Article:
f ∈S,o

N i=1

(yi − f (xi ) − oi )2 + μ

R2

∇2 f 2F dx + λ1 o1 (13)

where ||∇2 f ||F denotes the Frobenius norm of the Hessian of f : R2 → R. The optimization is over S, the space of Sobolev functions, for which the smoothing penalty in (13) is well defined [12]. RKHSs such as S, with inner-products (and seminorms) involving derivatives are studied in detail in [12]. Noisy samples of the true function fo comprise the training set T . Function fo is generated as a Gaussian mixture with two components, with randomly drawn mean vectors and covariance matrices; see also Fig. 1 (top left). The training data set comprises N = 200 examples, with inputs {xi }N i=1 drawn from a uniform distribution in the square [0, 3] × [0, 3]. Without loss of generality, the corrupted data correspond to the first No training samples with o No = {10, 20, 30, 40, 50}, for which the response values {yi }N i=1 are independently drawn from a uniform distribution over [−4, 4]. Inliers are generated from the model yi = fo (xi ) + εi , where the

4 0.15

0.5

0

2

−1 3 2 1 x

0

0.5

0

1.5

1

2

2.5

3

2 1 0

x

x1

2

0

0.5

1.5

1

2

2.5

3

x1

2

0.15

1 2

f(x ,x )

0

0 −0.05 3 2 1 x

0

0.5

0

1.5

1

2

2.5

3

−4 2 1 0

x

x1

2

−3

0.05

−0.05 3

2

0

0.5

1.5

1

2

2.5

3

Table 1. Results for the thin-plate splines simulated test λ∗1 μ∗ ErrT for (4) ErrT for (10)

10

3.9 × 10−2

2.9 × 10−3

2.4 × 10−5

2.2 × 10−5

20

−2

3.8 × 10

−2

1.6 × 10

−5

4.3 × 10

2.4 × 10−5

30

2.3 × 10−2

6.7 × 10−2

2.9 × 10−5

1.9 × 10−5

40

−2

−3

−5

1.3 × 10−5

−5

1.0 × 10−5

2.8 × 10

−2

2.5 × 10

6.1 × 10

−2

5.4 × 10

1.6 × 10 1.2 × 10

0

−1

10

10

−2

λ1

10

−3

10

x1

Fig. 1. (top-left) True function fo (x); (top-right) nonrobust predicted function; (bottom-left) predicted function after solving (13); (bottom-right) refined predicted function using a nonconvex penalty.

50

0 −1

0.1

0.05

No

1

−2

0.15

0.1 1 2

−0.5

Coefficients oi

−0.05 3

f(x ,x )

3

0

1 2

f(x ,x )

0.05

0

1 2

f (x ,x )

0.1

independent additive noise terms εi ∼ N (0, 10−3 ) are Gaussian distributed, for i = No + 1, . . . , 200. In the context of the present experiment, the inlier noise variance σε2 = 10−3 is assumed known. A nonuniform grid of μ and λ1 values is constructed, as described in Section 3.2. The relevant parameters are Kμ = Kλ = 200, μmin = 10−9 and μmax = 1. For each value of μ, the λ1 grid spans the interval defined by λmax := 2 mini |y Xμ xμ,i | and λmin = λmax , where = 10−4 . Each of the Kμ robustification paths corresponding to the solution of (7) is obtained using the SpaRSA toolbox in [13], exploiting warm starts for faster convergence. Fig. 2 depicts an example with No = 20 and μ∗ = 1.55 × 10−2 . With the robustification paths at hand, it is ¯ and select the optipossible to form the sample variance matrix Σ, mum tuning parameters {μ∗ , λ∗1 } based on the criterion (9). Finally, the robust estimates are refined by running a single iteration of (11) as described in Section 3.3. The value δ = 10−5 was utilized, and several experiments indicated that the results are quite insensitive to the selection of this parameter. The same experiment was conducted for a variable number of outliers No , and the results are listed in Table 1. In all cases, a 100% outlier identification success rate was obtained, for the chosen value of the tuning parameters. To assess quality of the estimated function fˆ, an approximation to the generalization error ErrT was ˜ ˜ computed as ErrT = E[(y − fˆ(x))2 |T ] ≈ N yi − fˆ(˜ xi ))2 /N i=1 (˜ ˜ N ˜ i }i=1 is an independent test set generated from the model were {˜ yi , x ˜ = 961 was adopted xi ) + εi . For the results in Table 1, N y˜i = fo (˜ ˜i corresponding to a uniform rectangular grid of 31 × 31 points x in [0, 3] × [0, 3]. Inspection of Table 1 reveals that the nonconvex refinement (10) has an edge over (4) with regards to generalization capability, for all values of No . As expected, the bias reduction effected by the iteratively reweighting procedure of Section 3.3 improves considerably the generalization capability of the method. A pictorial summary of the results is given in Fig 1, for No = 20 outliers. Fig 1 (top-left) depicts the true Gaussian mixture fo (x),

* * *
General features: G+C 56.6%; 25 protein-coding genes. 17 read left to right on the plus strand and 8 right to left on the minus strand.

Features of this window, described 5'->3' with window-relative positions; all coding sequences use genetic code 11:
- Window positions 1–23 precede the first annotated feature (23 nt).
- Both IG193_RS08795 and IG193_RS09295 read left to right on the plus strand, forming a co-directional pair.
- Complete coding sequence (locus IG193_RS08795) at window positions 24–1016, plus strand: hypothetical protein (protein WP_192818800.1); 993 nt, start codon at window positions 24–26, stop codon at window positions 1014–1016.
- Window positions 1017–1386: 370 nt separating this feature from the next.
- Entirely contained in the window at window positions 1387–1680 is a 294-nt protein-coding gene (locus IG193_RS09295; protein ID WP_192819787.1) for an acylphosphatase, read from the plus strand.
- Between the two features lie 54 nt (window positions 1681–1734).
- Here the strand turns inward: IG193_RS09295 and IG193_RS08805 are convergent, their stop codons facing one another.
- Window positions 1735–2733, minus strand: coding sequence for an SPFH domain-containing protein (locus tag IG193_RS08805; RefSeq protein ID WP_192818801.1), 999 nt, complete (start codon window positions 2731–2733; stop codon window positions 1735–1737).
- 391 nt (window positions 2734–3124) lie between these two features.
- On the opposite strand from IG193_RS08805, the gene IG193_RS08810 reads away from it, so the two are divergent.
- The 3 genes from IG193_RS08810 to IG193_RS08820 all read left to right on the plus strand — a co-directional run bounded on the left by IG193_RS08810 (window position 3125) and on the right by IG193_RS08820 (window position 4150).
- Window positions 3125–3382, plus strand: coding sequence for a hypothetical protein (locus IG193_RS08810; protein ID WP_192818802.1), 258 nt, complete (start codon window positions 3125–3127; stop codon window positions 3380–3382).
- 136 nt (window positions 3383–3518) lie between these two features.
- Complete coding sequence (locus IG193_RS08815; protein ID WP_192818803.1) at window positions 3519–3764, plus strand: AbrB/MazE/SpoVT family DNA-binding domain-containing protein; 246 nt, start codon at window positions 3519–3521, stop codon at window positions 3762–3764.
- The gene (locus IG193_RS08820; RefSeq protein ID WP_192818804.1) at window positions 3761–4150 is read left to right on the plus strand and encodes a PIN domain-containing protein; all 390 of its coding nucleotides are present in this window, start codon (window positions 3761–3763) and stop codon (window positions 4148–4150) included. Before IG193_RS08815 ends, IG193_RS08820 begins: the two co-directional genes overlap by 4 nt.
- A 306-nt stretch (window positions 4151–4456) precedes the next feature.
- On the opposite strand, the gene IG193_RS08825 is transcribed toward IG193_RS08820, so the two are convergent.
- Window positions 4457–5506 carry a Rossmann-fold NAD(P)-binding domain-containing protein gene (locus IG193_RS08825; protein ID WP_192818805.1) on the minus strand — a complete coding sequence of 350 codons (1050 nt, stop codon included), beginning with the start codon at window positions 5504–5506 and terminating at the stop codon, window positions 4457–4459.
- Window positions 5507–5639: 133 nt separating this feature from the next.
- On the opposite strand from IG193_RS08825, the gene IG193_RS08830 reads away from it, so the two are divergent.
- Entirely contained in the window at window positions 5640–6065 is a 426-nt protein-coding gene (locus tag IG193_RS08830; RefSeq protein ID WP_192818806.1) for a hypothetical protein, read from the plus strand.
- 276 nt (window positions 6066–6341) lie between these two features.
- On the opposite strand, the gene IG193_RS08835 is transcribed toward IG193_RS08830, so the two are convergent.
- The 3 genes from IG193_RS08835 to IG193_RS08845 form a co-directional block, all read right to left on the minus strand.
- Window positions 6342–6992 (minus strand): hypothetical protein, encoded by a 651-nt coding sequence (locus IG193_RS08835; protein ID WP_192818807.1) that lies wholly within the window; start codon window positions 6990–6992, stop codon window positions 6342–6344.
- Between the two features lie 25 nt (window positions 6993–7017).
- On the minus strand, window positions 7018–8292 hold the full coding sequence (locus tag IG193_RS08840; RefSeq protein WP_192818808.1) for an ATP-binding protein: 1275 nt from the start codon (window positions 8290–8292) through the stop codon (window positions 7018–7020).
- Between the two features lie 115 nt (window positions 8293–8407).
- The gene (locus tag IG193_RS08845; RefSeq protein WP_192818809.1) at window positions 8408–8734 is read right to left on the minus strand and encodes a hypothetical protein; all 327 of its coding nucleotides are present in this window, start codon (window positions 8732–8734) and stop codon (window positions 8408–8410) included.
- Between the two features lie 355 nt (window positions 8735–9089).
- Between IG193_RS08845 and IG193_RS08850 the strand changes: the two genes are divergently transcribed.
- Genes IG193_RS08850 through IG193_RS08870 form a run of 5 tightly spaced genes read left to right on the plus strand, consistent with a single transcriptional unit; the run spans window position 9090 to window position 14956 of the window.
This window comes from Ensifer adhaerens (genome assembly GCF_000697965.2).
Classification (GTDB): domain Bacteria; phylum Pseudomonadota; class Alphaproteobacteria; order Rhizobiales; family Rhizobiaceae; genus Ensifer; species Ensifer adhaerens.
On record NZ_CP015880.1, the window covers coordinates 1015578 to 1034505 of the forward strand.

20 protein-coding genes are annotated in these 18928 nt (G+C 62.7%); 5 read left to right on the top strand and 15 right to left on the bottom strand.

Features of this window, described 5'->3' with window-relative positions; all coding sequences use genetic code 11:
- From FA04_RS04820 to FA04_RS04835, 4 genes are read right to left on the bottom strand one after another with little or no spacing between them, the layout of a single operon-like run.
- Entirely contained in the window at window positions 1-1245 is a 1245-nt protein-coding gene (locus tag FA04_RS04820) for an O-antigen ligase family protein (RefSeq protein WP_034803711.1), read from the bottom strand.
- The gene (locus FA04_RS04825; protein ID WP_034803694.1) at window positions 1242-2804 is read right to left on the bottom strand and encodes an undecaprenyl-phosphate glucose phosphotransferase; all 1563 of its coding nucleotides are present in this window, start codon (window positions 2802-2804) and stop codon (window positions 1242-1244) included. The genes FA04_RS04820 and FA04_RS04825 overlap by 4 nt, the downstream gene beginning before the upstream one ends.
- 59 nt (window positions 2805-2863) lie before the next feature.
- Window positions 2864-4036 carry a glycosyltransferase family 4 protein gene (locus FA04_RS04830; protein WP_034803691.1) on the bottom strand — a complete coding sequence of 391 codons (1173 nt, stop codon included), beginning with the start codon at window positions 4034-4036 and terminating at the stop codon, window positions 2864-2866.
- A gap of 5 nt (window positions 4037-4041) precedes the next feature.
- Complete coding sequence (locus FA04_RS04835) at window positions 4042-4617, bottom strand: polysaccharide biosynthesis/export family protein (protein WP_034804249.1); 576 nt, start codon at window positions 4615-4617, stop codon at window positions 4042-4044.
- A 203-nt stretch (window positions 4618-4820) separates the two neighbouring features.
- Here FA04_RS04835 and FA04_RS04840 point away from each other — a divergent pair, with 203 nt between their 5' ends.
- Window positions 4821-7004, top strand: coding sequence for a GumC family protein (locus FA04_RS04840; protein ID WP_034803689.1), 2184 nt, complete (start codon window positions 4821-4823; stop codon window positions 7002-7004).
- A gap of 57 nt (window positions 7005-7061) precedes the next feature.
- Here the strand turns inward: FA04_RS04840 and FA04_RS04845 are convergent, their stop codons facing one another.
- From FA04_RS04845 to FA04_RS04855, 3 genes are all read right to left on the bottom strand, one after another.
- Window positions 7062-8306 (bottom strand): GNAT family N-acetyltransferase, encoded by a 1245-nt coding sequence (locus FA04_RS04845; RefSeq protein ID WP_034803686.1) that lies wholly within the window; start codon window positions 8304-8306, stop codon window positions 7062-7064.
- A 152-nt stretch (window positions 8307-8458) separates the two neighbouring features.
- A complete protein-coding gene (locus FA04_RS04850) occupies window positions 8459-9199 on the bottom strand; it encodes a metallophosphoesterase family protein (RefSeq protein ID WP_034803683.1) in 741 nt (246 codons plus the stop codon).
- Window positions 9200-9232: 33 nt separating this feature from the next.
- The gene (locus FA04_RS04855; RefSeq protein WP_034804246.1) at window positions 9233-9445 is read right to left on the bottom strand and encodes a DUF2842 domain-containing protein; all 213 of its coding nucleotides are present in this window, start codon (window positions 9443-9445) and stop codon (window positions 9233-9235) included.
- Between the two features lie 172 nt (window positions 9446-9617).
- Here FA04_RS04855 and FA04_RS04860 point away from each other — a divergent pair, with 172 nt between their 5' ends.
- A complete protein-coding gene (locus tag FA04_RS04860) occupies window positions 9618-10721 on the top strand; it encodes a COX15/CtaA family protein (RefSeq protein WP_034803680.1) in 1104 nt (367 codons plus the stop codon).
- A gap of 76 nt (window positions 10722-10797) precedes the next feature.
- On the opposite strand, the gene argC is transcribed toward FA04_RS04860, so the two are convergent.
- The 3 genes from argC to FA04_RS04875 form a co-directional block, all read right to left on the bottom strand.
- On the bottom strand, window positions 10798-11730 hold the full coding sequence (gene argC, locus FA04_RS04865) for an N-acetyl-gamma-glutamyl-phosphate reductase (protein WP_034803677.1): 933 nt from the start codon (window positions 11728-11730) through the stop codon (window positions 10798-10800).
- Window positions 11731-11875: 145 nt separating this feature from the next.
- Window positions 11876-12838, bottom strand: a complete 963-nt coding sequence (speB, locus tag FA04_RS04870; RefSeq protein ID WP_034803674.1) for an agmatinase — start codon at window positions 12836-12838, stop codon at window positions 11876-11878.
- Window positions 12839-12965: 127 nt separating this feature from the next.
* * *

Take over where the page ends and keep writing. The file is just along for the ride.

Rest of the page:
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Fig. 2. Robustification paths. The coefficients oˆi corresponding to the outliers are shown in red, while the rest are shown in blue. The vertical line indicates the selection of λ∗1 = 3.83 × 10−2 . whereas Fig. 1 (top-right) shows the nonrobust thin-plate splines estimate obtained after solving (13) with λ1 = 0. Even though the thin-plate penalty enforces some degree of smoothness, the estimate is severely disrupted by the presence of outliers [cf. the difference on the z-axis ranges]. On the other hand, Fig. 1 (bottom-left and right), respectively, show the robust estimate fˆ with λ∗1 = 3.83 × 10−2 , and its bias reducing refinement. The improvement is apparent, corroborating the effectiveness of the proposed approach. 5. REFERENCES [1] E. J. Candes, M. B. Wakin, and S. Boyd, “Enhancing sparsity by reweighted 1 minimzation,” Journal of Fourier Analysis and Applications, vol. 14, pp. 877–905, Dec. 2008. [2] B. Efron, T. Hastie, I. M. Johnstone, and R. Tibshirani, “Least angle regression,” Ann. Statist., vol. 32, pp. 407–499, 2004. [3] T. Evgeniou, M. Pontil, and T. Poggio, “Regularization networks and support vector machines,” Advances in Computational Mathematics, vol. 13, pp. 1–50, 2000. [4] J. Friedman, T. Hastie, and R. Tibshirani, “Regularized paths for generalized linear models via coordinate descent,” Journal of Statistical Software, vol. 33, 2010. [5] J. J. Fuchs, “An inverse problem approach to robust regression,” in Proc. of ICASSP, Phoeniz, AZ, Mar. 1999, pp. 180–188. [6] P. J. Huber, Robust Statistics.

Wiley, 1981.

[7] Y. Jin and B. D. Rao, “Algorithms for robust linear regression by exploiting the connection to sparse signal recovery,” in Proc. of ICASSP, Dallas, TX, Mar. 2010, pp. 3830–3833. [8] G. Mateos and G. B. Giannakis, “Sparsity-controlling robust nonparametric regression,” IEEE Trans. Signal Process., 2010 (submitted). [9] P. J. Rousseeuw and A. M. Leroy, Robust regression and outlier detection. New York: Wiley, 1987. [10] R. Tibshirani, “Regression shrinkage and selection via the lasso,” J. Royal. Statist. Soc B, vol. 58, pp. 267–288, 1996. [11] J. Tropp, “Just relax: Convex programming methods for identifying sparse signals,” IEEE Trans. Inf. Theory, vol. 51, pp. 1030–1051, Mar. 2006. [12] G. Wahba, Spline Models for Observational Data. SIAM, 1990. [13] S. J. Wright, R. D. Nowak, and M. A. T. Figueiredo, “Sparse reconstruction by separable approximation,” IEEE Trans. Signal Process., vol. 57, pp. 2479–2493, 2009. [14] J. Zhu, S. C. H. Hoi, and M. R. T. Lyu, “Robust regularized kernel regression,” IEEE Trans. Syst., Man, Cybern. B Cybern., vol. 38, pp. 1639–1644, Dec. 2008. [15] H. Zou, “The adaptive lasso and its oracle properties,” J. Amer. Stat. Assoc., vol. 101, no. 476, pp. 1418–1429, 2006.